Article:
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Datacide 17 Record Review by Hans-Christian Psaar

March 8th, 2018

Bong-Ra
Palestina EP
[PRSPCT RVLT Digi 005]

In his previous works Bong-Ra withheld from political statements. Now he makes an explicit statement with his 2-Track EP “Palestina”.

On the cover there is a protester with a keffiyeh scarf holding a Palestinian flag. The revenues of the release are donated to the Al Awda hospital in Gaza. There is a link on the bandcamp page to a campaign of culturesofresistance.org. More information, what this is about, is not given. The listener only gets the cover, two track titles, the tracks, and the link. It was released according to discogs as PRSPCT RVLT Digi 005, according to bandcamp as self-release without a label.

It would be important to know why this hospital and why now. In an interview with the dutch version of VICE magazine and in one Facebook post Bong-Ra delivers more information. He has always been a friend of the Palestinian cause. And he refers to a campaign of Norman Finkelstein, who in 2015 had initiated a donation campaign for the Al Awda hospital via the platform byline. The voice sample on the track “Gaza” is also Norman Finkelstein.

Bong-Ra says in his interview with VICE: [Read more →]

Datacide 17 Record Reviews by Christoph Fringeli

March 5th, 2018

HFK
[Rouge de Colere 11]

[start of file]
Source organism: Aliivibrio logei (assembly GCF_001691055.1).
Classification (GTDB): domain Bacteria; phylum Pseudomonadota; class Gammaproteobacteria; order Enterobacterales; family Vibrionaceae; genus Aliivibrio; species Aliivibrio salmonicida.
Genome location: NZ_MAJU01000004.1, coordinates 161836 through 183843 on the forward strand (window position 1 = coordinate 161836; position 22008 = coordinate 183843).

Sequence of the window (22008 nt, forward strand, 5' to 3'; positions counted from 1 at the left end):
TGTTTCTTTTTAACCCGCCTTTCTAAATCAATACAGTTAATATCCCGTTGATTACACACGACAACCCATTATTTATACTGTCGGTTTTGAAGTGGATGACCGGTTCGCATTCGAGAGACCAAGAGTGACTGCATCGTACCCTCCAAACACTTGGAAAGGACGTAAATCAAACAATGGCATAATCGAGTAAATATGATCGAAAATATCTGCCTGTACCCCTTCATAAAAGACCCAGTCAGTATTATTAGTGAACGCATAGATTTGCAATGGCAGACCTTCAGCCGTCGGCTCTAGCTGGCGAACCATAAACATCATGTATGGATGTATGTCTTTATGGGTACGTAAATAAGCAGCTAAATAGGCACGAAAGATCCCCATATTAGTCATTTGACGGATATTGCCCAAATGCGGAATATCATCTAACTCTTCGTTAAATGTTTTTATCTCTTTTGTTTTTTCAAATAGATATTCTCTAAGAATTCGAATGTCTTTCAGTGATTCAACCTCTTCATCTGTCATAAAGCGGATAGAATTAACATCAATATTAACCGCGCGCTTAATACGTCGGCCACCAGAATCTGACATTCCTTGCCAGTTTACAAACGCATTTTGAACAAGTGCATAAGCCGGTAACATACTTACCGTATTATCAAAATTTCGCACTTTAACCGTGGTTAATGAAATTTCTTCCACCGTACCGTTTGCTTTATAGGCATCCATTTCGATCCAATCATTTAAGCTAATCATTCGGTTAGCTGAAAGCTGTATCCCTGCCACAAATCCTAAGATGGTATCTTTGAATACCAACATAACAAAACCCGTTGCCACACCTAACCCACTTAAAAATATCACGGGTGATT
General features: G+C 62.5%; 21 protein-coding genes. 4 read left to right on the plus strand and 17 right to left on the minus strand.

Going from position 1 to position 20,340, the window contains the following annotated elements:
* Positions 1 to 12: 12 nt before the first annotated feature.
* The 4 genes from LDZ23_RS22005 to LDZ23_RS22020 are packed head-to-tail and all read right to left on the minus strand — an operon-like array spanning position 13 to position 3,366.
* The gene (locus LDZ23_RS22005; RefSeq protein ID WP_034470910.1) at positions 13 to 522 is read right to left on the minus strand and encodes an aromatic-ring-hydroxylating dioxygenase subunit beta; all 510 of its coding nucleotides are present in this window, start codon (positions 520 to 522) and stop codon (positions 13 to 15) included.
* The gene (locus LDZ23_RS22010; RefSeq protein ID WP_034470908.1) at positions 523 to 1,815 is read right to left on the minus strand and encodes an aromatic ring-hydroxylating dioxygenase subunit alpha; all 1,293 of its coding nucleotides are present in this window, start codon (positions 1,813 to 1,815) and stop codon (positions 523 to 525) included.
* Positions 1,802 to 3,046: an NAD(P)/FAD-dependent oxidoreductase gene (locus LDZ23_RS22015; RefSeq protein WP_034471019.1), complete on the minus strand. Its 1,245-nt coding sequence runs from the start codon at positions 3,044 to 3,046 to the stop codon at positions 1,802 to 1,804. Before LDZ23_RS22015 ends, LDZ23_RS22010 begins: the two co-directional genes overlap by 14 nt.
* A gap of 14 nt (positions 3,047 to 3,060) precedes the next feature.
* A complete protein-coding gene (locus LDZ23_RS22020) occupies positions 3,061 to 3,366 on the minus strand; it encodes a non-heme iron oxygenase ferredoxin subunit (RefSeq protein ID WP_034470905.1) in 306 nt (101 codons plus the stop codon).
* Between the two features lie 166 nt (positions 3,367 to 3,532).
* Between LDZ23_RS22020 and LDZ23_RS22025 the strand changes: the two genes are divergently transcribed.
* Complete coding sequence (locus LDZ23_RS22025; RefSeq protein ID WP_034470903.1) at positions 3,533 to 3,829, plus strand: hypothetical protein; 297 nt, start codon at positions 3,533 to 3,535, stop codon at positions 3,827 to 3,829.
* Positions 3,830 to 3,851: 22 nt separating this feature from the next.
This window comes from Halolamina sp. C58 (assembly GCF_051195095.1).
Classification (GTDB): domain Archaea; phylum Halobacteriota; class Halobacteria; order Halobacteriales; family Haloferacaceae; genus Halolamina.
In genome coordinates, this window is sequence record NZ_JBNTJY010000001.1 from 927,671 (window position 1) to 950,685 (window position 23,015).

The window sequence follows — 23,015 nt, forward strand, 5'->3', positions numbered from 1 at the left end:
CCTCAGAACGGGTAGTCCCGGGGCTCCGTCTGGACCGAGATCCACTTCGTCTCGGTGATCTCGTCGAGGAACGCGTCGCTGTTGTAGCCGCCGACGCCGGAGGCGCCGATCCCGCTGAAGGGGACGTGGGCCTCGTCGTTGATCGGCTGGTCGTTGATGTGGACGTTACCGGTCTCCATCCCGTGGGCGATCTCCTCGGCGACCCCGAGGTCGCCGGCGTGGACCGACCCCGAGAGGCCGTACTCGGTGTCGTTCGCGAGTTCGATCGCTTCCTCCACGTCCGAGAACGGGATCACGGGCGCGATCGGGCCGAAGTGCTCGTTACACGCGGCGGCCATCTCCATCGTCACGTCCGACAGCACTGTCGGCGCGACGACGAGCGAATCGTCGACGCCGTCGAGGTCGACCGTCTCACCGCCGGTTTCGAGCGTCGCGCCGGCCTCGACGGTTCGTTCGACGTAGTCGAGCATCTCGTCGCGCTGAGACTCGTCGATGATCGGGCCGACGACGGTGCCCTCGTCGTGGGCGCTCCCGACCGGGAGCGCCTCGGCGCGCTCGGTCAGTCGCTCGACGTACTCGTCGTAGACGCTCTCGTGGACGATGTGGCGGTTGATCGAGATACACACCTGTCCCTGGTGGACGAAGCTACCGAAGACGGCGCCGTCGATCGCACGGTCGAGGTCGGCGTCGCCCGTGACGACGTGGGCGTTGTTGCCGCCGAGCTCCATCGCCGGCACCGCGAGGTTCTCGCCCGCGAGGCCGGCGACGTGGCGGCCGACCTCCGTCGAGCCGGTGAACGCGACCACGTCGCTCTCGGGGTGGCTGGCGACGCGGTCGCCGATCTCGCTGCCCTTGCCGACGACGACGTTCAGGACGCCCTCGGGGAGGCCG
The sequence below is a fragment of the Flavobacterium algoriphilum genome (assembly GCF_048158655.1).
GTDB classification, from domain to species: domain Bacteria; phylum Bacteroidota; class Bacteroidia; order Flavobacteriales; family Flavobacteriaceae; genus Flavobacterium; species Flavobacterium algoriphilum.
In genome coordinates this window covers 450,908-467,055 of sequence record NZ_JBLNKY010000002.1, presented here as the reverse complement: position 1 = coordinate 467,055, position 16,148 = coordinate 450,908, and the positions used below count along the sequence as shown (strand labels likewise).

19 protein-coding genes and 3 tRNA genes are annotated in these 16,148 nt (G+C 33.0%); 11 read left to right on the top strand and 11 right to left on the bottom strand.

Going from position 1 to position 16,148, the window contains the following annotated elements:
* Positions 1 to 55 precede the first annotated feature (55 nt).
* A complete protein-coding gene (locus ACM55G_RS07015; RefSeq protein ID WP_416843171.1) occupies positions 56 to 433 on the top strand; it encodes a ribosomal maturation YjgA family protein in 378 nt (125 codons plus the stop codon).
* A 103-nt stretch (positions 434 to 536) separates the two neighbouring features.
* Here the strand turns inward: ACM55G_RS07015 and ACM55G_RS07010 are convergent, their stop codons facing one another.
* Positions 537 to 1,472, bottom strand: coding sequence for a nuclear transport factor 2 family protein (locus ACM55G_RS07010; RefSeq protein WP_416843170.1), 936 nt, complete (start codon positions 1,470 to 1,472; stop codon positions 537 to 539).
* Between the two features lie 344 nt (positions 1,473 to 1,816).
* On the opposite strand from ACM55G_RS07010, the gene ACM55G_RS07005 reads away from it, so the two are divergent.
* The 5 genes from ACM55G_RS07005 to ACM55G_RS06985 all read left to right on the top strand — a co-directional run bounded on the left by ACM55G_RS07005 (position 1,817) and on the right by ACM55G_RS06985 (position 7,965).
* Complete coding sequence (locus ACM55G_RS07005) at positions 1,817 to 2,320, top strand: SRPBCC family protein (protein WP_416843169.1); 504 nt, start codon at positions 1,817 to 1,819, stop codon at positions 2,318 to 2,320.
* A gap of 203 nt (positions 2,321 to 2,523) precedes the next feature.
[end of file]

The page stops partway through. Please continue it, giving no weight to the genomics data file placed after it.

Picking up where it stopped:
The Toolbox sublabel reserved for the fast and hard sounds is back with one of its best releases yet. The four-tracker starts with some mental hypnotic hardcore which would also fit in a more out-there tek set, then starts evolving into more speedcore inspired experiments. It’s not that extreme and comes of as quite rounded, but evolves with multiple listens to a great addition to the catalogue.

Molecule SCAM vs. HFK
[AcidNight 20]

The first side credited to Molecule SCAM is an epic digital acid excursion with nice progressions, but definitely nothing outside of the genre. This is what happens on the flipside where HFK is giving the old Jones & Stephenson track The First Rebirth (released in 1993 on Bonzai) a manic flashcore workover. Of course it’s tongue in cheek, but since I have no nostalgic feelings towards early 90s hard trance I find it hard to get into, although I can imagine there to be the right moment at a party for mixing in and out of this track. Pretty good is the final track where hardcore, speedcore and broken elements in the beat structure are combined with nervous bleeping loops and descending hisses. Overall a welcome addition to the Acid Night catalogue, especially with its genre-bending tendencies.

Cyclic Backwash
[Neurotrope NRT039]

Very prolific in the last couple of years, Cyclic Backwash appears on Neurotrope with a varied 3-tracker. Most interesting is the a-side with its combination of acid lines, resonating stabs and psychedelic progression with a slightly broken beat. [Read more →]

Datacide 17 Record Reviews by Prole Sector

March 2nd, 2018

Various: Osiris Music 50 [Osiris Music UK]